Perhaps one of the scarier things you can imagine as October 31 nears is an iPhone (or iPod touch) devoid of spooky, Halloween-themed apps. Fortunately, we’ve braved the fearsome corners of the App Store to identify which apps will help you celebrate All Hallow’s Eve, and which are just scarily lame.
Halloween ~ Postage is the $1 baby brother of RogueSheep’s Postage, which I still maintain is a truly perfect app. The Halloween edition includes eight delightfully spine-chilling themes that you can make into custom postcards with just a few taps.
It’s fun and easy to place your photos into the different layouts; I appreciated that the Frankenstein-esque template tinted by 10-month-old’s face green by default. Once your boo-tiful creation looks ready to go, you can e-mail it, save it to your iPhone’s photo library, or post it to Facebook.
Frankly, if you can find four more bucks to spend, you should just go for the original Postage, which includes the Halloween templates plus about 60 others, and is a (trick or) treat to use. But even this slimmed-down Halloween version from RogueSheep works wonderfully.
Less remarkable—though certainly loaded with kitschy fun—is the creatively-named app Halloween. It’s a $1 soundboard from Smudge Apps that functions a lot like one of the App Store’s numerous fart apps, only featuring sounds of terror and ghostly mayhem instead of flatulence.
In addition to nine push-button sound effects (screams, bats, a witches cackle), Halloween comes with other looping sounds, too: An original scary music soundtrack, ominously blowing wind, and thunderclaps (complete with lightning flashes on your screen).
My favorite feature, however, is the “bone-chilling hidden secrets” mentioned in the App Store description. Let a friend play with the app for a moment, and before too long they’ll be startled by an on-screen surprise. All in all, this a cute but forgettable app.
Halloween Experience, another $1 app, also falls into that “cute but forgettable” category. The app encompasses several Halloween-themed activities: You can customize a Jack-o’-Lantern by dragging various elements onto a pumpkin, rotating and resizing them to your liking. (There’s no way to share your virtual carvings, though, unless you take a screenshot.) Halloween Experience also includes a countdown to the 31st, a macabre game of hangman (with a particularly gruesome skeleton as the one getting hanged), and an oddly out-of-place puzzle game. All these activities are played against an appropriately chilling soundtrack.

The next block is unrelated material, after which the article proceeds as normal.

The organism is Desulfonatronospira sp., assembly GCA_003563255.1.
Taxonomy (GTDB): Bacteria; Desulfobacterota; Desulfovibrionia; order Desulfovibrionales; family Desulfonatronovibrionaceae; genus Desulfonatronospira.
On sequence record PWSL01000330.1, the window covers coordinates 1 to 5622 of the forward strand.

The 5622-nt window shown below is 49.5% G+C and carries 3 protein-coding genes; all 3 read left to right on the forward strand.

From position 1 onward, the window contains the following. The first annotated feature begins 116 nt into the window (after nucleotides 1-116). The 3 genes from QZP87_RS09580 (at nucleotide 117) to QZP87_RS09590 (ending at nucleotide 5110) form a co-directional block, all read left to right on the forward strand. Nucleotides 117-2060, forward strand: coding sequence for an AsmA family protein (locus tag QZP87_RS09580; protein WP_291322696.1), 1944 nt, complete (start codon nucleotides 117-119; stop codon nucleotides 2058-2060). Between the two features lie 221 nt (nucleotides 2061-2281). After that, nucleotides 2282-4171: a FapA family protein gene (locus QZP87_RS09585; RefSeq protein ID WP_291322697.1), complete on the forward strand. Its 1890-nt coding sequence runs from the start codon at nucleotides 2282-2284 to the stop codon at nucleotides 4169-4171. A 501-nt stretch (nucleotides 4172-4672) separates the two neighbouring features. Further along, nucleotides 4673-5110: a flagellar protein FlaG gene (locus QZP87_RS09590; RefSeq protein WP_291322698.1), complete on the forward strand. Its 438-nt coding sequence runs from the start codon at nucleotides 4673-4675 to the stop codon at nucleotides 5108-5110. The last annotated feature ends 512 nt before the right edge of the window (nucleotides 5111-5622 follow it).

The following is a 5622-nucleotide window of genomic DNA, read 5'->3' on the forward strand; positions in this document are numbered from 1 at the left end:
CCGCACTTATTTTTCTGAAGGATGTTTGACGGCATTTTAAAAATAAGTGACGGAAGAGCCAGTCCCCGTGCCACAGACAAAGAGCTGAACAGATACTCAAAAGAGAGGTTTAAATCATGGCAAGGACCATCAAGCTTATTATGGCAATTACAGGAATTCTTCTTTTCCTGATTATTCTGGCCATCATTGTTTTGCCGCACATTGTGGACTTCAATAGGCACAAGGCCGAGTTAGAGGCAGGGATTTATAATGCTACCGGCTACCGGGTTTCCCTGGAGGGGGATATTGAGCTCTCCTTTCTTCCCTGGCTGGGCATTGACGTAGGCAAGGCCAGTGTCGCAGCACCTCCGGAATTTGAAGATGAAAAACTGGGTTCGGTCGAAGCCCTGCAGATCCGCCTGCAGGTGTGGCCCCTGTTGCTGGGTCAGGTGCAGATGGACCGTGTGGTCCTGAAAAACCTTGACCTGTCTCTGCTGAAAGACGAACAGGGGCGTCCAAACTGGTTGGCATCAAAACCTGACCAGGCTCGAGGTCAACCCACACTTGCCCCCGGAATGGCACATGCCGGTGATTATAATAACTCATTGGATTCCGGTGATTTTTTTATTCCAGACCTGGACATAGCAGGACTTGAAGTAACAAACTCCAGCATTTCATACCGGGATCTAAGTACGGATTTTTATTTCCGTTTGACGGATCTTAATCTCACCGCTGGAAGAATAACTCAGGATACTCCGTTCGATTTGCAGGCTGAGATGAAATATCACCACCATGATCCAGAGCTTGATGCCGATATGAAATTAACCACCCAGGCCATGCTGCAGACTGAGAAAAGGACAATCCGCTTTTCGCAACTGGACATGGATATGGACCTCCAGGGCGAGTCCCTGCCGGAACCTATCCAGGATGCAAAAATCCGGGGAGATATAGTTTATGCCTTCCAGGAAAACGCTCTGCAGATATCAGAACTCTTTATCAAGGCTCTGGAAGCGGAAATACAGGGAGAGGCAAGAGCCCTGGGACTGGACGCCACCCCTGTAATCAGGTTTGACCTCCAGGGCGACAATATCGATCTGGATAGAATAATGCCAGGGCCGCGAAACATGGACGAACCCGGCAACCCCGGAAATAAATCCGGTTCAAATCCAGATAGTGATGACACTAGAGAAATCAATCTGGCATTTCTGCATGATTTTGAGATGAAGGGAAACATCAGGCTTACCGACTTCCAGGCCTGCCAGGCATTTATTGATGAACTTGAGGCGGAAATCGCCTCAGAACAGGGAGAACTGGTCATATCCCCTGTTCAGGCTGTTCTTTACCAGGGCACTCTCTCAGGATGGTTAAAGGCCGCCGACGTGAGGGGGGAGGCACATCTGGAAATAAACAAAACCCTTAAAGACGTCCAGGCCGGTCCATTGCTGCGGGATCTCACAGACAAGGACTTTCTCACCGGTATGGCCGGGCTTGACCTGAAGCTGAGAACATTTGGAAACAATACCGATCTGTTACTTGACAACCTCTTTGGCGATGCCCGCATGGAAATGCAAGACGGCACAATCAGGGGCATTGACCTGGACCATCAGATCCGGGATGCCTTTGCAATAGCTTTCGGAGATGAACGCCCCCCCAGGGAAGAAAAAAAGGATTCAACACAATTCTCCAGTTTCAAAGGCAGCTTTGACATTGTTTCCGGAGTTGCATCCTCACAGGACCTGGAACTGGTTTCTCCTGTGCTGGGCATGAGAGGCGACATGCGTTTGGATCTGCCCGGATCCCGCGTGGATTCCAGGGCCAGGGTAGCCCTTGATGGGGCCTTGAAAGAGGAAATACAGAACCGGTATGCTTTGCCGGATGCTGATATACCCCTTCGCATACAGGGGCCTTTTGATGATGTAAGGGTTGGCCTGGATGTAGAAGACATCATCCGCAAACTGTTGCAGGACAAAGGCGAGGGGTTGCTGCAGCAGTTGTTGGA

While each element works, there’s not much to love about this Energize Software app; it feels pretty disposable.
Halloween Deluxe—currently free—also takes the hodgepodge approach to ghostly fun, but fares better than some of its competition.
The app sports (yet another) countdown to Halloween, and (another) sound board, both of which are great at what they do. The “Costume Ideas” tab lists hundreds of costume suggestions, across categories like Kids, Sexy, and Couples/Groups. (Mercifully, that’s three separate categories, not one inappropriately creepy one.)
Also available are random bits of Halloween trivia, most of which are disappointing: “The Oxford English Dictionary dates the first appearance of the word vampire in English to 1734.” Unique to Halloween Deluxe amongst all the apps I reviewed, though, is the Backgrounds tab, which showcases a dozen beautifully drawn images you can save to your iPhone’s photo library and use as your wallpaper. For a free app, Schatzisoft’s Halloween Deluxe packs some nice Halloween fun.
While Halloween Deluxe just lists a few hundred costume ideas, two other apps devote all their energy toward helping you pick the perfect costume this year. Halloween Costume Generator ($2) and Costume Ideas – Halloween ($1) approach the task of finding you the right costume pretty differently.
Synthetic Bit’s Halloween Costume Generator features a grim, organ-based soundtrack. You pop in 3 fields—gender, type of party, and current mood—and the app spits out a costume idea, like “American Tourist” or “Drunk Santa.” Tapping on the costume photo leads you to a helpful screen that tells you what materials you’ll need, and precisely how to pull it off. The app has a sense of humor; each costume has an associated “soundtrack” that you can tap to preview in iTunes. (The “Michael Phelps” costume is, of course, linked with “Smoke on the Water.”)
The other app, Costume Ideas – Halloween from More Blu Sky, asks fewer questions: You provide your gender and whether you’re a kid or an adult, and the app provides a costume name (“Zombie”, “Michael Jackson Thriller”). You don’t get a photo, or any other details about how to make the costume happen, and without even the minimal filters that Halloween Costume Generator offers (especially mood), the costume ideas are entirely random.
Armed with the right apps—my favorites are Halloween ~ Postage, Halloween Deluxe, and Halloween Costume Generator—your iPhone can help make this season of ghosts and goblins a bit more fun. Not as much fun as buying heavily discounted candy on November 1st, but fun nonetheless.
[ Lex Friedman is a frequent Macworld contrib—BOO! Scared ya!.]